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Yahoo CEO Marissa Mayer Says Gender Isn’t Relevant in the Tech Industry: “I Never Play the Gender Card”



In a recent interview with Backchannel, Yahoo’s Marissa Mayer was asked if she thought a male CEO with similar attributes would have received the same level of personal criticism that she’s experienced during her time at the company. But according to Backchannel, “Mayer wants nothing to do with that form of support.”

I never play the gender card […] The moment you play into that, it’s an issue. In technology we live at a rare, fast-moving pace. There are probably industries where gender is more of an issue, but our industry is not one where I think that’s relevant.


When she started at Yahoo in July of 2012, the former technologist was pregnant and the company’s fifth CEO in twelve months. In the thirty-one months since she’s been criticized for her pregnancy and choice of child care accommodations, her appearance in a Vogue photoshoot, and for imposing restrictions on telecommuting that might affect female employees—all issues that I doubt would have been as widely discussed had Mayer been a man.

At a Yahoo meeting in 2013, the CEO was told by a shareholder “I’m Greek and I’m a dirty old man, and you look attractive.” In recent months, the media has even exploited potential hard feelings between Gwyneth Paltrow (allegedly passed over for a role at Yahoo because she didn’t have a college degree) and Mayer, with some outlets even claiming that Paltrow would be better suited for the role of CEO than Mayer herself. (Name me one male C.E.O. who’s been pitted against the founder of Goop. One.)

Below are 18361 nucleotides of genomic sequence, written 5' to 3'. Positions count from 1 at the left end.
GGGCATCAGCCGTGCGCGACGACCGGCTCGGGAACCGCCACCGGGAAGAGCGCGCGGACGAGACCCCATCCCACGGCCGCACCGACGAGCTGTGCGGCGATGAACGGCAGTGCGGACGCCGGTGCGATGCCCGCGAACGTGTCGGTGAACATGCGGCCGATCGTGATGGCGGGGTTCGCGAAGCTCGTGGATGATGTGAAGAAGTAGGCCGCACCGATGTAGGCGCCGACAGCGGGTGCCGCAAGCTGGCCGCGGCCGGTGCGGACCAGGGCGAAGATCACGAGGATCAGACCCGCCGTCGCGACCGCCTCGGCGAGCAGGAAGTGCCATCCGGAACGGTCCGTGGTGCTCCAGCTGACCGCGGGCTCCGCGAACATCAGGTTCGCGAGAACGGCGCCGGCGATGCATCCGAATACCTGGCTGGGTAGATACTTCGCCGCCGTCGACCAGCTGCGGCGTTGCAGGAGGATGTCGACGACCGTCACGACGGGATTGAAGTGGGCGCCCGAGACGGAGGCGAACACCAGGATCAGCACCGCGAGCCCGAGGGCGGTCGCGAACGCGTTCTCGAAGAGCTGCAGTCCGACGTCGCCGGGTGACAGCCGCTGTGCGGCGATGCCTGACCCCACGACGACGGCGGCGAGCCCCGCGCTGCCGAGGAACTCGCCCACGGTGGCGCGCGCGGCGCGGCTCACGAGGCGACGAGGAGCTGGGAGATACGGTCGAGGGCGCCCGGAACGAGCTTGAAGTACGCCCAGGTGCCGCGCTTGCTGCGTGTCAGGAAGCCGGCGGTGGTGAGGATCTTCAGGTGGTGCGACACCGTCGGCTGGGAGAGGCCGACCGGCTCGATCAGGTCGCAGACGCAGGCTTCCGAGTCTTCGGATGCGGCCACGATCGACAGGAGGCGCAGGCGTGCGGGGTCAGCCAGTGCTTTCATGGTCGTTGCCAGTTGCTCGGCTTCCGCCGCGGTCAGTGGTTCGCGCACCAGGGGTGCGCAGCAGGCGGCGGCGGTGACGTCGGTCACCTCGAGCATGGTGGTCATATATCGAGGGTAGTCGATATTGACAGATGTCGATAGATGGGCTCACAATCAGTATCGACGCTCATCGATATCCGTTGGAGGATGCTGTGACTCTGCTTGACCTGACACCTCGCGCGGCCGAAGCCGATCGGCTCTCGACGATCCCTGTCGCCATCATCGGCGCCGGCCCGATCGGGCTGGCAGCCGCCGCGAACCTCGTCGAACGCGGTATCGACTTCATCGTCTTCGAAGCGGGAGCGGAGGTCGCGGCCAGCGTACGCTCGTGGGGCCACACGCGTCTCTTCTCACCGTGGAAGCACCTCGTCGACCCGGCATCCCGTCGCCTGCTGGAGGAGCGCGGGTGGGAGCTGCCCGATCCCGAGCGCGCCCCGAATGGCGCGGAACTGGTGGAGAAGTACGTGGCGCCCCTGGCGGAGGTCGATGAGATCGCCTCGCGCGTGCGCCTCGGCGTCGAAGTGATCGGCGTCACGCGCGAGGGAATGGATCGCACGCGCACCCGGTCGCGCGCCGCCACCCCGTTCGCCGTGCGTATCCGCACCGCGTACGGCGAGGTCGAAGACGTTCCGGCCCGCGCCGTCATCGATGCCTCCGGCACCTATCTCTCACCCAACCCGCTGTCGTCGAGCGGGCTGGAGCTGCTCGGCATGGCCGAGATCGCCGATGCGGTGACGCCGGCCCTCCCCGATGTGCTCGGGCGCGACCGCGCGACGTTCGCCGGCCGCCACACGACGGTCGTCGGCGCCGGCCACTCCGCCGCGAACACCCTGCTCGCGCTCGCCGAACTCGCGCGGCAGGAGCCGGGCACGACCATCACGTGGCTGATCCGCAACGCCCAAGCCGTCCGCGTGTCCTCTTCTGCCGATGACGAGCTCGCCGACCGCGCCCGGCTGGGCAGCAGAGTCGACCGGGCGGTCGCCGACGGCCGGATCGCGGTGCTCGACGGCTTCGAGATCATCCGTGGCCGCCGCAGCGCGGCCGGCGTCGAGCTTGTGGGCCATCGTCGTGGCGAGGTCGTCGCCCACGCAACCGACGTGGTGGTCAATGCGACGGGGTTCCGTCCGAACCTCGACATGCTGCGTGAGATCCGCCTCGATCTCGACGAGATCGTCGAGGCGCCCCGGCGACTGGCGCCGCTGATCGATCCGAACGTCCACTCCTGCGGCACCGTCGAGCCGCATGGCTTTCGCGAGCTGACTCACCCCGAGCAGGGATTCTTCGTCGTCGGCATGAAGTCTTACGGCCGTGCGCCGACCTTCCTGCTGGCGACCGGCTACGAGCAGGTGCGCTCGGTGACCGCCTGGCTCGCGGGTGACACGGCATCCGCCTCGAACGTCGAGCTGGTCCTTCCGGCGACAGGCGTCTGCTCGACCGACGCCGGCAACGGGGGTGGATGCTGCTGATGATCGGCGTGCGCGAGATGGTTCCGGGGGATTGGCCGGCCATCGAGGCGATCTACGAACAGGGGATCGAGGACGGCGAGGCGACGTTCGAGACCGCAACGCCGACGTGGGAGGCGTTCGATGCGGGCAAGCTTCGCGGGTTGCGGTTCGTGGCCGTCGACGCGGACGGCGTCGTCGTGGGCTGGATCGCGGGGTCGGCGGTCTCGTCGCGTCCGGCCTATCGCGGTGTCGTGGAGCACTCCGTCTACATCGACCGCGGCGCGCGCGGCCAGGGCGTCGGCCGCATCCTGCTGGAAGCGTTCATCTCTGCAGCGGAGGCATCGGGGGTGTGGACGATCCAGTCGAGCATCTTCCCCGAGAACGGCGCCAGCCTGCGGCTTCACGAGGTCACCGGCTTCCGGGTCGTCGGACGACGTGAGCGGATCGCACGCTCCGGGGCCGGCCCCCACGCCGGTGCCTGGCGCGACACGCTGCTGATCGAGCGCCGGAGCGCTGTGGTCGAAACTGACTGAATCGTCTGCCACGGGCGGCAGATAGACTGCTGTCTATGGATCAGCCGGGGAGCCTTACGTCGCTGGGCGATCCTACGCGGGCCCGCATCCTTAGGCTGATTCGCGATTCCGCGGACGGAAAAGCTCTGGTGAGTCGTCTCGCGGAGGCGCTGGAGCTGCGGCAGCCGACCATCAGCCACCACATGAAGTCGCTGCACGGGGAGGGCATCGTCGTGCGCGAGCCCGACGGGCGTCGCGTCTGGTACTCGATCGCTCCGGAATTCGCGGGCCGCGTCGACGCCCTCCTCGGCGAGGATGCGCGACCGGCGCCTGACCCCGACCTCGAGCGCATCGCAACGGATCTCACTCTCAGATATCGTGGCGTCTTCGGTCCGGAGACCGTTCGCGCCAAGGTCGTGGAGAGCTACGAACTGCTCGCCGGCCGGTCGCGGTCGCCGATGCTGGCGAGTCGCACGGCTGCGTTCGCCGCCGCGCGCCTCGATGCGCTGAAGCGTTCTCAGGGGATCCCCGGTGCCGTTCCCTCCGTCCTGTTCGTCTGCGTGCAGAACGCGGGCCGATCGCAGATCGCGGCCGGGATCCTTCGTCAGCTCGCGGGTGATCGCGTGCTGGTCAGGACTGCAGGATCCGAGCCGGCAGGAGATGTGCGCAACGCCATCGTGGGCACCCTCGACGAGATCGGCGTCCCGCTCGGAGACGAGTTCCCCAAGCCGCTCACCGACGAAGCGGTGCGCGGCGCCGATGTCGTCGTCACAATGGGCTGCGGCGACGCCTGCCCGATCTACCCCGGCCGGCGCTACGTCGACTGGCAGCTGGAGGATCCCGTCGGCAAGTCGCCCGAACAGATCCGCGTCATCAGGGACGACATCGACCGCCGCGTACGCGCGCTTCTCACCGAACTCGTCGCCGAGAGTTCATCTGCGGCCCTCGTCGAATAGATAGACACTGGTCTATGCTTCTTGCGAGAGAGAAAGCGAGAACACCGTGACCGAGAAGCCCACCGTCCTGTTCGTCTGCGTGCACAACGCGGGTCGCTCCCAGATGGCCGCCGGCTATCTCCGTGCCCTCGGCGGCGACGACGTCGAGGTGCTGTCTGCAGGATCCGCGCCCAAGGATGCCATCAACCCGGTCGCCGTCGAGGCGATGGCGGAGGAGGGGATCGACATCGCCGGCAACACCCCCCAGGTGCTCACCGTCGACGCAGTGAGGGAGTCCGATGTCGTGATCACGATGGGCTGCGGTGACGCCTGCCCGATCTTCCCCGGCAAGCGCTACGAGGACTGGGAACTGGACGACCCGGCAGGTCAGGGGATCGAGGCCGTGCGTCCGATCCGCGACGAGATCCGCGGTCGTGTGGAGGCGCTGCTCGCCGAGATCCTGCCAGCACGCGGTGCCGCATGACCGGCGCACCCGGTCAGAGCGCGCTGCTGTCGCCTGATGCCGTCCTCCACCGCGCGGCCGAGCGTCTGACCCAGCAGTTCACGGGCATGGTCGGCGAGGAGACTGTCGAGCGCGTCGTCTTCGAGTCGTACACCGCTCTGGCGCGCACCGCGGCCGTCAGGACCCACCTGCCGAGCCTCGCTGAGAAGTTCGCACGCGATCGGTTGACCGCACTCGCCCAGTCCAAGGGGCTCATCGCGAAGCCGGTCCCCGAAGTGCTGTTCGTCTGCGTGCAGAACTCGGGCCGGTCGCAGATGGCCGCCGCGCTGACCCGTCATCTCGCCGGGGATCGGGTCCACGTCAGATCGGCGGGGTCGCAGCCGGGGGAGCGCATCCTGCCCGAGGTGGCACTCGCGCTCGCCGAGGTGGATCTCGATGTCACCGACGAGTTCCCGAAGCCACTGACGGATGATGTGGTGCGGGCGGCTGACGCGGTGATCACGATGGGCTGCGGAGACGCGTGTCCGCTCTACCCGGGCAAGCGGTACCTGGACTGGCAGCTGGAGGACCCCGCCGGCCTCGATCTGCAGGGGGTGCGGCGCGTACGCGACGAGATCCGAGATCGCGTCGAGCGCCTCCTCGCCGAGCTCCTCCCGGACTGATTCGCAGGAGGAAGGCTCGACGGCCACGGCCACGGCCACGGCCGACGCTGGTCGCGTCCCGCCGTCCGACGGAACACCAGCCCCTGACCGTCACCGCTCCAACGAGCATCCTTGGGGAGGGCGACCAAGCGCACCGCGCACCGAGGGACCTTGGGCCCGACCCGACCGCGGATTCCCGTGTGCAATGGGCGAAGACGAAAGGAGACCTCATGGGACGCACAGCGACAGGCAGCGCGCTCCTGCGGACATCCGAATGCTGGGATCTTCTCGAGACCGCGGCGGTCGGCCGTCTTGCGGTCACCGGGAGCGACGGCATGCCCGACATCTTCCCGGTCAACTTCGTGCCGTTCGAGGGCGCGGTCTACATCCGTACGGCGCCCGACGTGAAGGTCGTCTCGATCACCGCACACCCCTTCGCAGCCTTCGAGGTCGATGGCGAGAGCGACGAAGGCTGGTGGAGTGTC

My point isn’t that Mayer is necessarily wrong (although many studies have shown that, yes, gender is very much still an issue in tech), or that she’s misinterpreting or misrepresenting her experience as CEO. Given the pressure she’s already experienced to act as an ambassador for all women, I also don’t think Mayer has any obligation to use her role as a platform to effect change; she’s a trailblazer by nature of her gender alone, and it’s unreasonable to expect individual women to shoulder the entire burden of the gender gap when there are literally countless male execs who could do the same.

But given the criticism Mayer’s experienced in the past simply for being a woman in a position of power, who wouldn’t be afraid to “play the gender card?” If you want evidence of a double standard in tech, just look at the backlash against influential women who do try to talk about it.

(via Business Insider)

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